For example, if you try do to the same request to your server using another tool (ex: Postman), does the same happen?
      Unfortunately I’ve never worked with NGINX so I cannot help much with that part :/
      Best regards,
      Nuno Santos

  7. Pingback: ESP32 Arduino: HTTP PUT request – techtutorialsx

  8. Pingback: ESP32 Arduino: HTTP PUT request – techtutorialsx

  9. Pingback: ESP8266 Arduino: HTTP PUT request – techtutorialsx

  10. Pingback: ESP8266 Arduino: HTTP PUT request – techtutorialsx

  11. hi Mr antepher
    thank you for your tutorial

    I can send my data up to 13 Kb with 210 String lines
    but after that this error (Error on sending POST:-1) is comps up

    Is there any restriction on sending data?

  12. Hello,

    I like your tutorials but the code is not working for me.
    I changed the ssid and password (of course), and used your url for the http.begin(). But the output is always “Error on sending POST: -2”.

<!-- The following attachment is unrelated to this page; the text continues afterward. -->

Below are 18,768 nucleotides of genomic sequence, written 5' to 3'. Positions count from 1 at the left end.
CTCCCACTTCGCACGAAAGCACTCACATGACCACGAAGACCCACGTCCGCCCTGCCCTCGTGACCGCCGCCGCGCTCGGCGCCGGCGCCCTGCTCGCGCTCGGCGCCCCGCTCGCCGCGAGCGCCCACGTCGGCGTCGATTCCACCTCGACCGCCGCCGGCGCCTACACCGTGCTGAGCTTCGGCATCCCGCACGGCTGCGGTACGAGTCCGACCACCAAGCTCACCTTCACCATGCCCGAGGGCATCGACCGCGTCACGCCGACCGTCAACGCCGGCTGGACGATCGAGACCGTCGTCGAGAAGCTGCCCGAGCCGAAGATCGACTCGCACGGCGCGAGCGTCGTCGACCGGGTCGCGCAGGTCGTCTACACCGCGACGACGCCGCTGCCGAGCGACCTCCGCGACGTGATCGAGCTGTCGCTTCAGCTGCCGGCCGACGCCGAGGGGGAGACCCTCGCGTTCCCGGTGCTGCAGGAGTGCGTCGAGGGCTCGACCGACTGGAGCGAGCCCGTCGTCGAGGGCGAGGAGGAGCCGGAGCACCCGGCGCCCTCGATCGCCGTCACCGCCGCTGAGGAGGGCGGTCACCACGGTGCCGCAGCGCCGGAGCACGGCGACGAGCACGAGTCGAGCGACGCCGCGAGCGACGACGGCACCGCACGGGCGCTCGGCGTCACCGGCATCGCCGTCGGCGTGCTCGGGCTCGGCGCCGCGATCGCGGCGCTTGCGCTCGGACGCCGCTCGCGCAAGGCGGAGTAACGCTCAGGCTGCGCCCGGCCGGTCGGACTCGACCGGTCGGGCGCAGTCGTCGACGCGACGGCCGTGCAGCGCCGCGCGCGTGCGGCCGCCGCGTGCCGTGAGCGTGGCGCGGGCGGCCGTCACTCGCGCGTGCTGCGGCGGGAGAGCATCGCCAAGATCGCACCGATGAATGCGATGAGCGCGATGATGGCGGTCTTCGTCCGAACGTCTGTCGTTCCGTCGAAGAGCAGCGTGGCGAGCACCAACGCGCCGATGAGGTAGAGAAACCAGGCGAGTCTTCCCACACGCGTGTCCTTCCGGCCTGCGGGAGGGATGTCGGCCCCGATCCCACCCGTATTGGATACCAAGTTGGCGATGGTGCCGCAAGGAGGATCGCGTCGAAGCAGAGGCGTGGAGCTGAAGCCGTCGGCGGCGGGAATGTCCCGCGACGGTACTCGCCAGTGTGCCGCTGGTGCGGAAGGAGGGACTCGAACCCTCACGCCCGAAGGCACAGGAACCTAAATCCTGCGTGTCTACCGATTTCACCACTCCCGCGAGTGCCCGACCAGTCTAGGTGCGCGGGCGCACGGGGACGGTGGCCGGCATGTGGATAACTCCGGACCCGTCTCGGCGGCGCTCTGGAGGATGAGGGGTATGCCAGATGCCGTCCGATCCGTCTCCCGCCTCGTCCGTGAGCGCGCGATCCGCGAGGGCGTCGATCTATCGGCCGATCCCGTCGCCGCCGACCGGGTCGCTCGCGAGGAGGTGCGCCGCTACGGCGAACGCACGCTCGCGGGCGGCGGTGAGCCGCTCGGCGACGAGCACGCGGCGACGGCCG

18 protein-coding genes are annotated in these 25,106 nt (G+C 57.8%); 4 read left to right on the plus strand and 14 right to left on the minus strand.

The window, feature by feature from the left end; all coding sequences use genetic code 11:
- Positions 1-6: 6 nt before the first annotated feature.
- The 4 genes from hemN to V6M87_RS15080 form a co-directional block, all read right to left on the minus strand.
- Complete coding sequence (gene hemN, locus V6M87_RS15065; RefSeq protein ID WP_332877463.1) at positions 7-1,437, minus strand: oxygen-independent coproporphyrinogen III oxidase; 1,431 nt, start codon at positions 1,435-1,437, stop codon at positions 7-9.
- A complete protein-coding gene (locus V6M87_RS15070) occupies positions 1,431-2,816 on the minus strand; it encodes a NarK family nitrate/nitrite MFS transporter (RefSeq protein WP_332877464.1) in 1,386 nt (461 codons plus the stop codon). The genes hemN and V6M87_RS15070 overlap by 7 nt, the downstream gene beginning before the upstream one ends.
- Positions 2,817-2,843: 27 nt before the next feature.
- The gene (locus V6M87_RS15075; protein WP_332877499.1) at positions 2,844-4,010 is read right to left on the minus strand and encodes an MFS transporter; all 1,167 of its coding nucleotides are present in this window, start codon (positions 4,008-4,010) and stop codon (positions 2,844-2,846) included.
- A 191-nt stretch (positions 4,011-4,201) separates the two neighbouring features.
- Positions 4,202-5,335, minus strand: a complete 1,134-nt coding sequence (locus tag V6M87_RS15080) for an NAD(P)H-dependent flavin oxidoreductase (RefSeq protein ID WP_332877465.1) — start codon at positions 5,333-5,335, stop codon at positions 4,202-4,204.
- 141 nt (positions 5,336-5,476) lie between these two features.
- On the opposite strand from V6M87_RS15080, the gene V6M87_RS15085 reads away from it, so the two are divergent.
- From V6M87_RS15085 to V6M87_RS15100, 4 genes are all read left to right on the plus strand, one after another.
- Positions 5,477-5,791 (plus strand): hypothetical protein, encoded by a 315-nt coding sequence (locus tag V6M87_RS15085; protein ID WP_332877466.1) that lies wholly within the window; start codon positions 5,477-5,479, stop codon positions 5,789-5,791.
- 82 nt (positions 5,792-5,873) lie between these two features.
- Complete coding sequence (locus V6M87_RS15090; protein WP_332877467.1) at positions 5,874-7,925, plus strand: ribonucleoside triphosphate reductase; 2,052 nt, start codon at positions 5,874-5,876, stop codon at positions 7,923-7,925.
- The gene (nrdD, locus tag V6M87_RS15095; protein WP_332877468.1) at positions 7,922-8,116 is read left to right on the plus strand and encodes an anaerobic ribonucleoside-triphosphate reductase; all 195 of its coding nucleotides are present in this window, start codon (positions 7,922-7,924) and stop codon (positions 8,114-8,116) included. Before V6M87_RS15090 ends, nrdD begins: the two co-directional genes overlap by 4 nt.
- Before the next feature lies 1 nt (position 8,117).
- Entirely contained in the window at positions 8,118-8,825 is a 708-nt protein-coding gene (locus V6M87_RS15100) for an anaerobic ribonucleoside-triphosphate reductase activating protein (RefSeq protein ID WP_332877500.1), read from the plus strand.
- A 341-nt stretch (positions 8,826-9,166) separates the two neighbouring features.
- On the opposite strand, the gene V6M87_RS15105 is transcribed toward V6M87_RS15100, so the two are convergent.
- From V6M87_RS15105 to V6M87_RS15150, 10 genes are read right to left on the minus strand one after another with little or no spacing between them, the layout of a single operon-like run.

It would be great if you could help me.

    Best regards,
    Jelly314

  13. Hi Antepher,

    Great tutorial. Thanks for posting this and the other tutorial on GET.

    I am doing a project with my daughter. The objective of the project is to take a picture using ESP32, POST the image captured to a service hosted on AWS. The service on AWS is trained to differentiate Garbage, Recycle and Compost. The service takes the image as an input and returns the type (Garbage or Recycle or Compost). Based on the return type, we light up different colored LED lights.

    I am able to connect my ESP32 to the internet and capture an image. I am looking for guidance on how to pass the image to the AWS service. Appreciate any insight.

  14. I copied paste your code. I saw that there was a memory leak (500 B/request).
    Do you have a solution?

Leave a Reply

%d bloggers like this: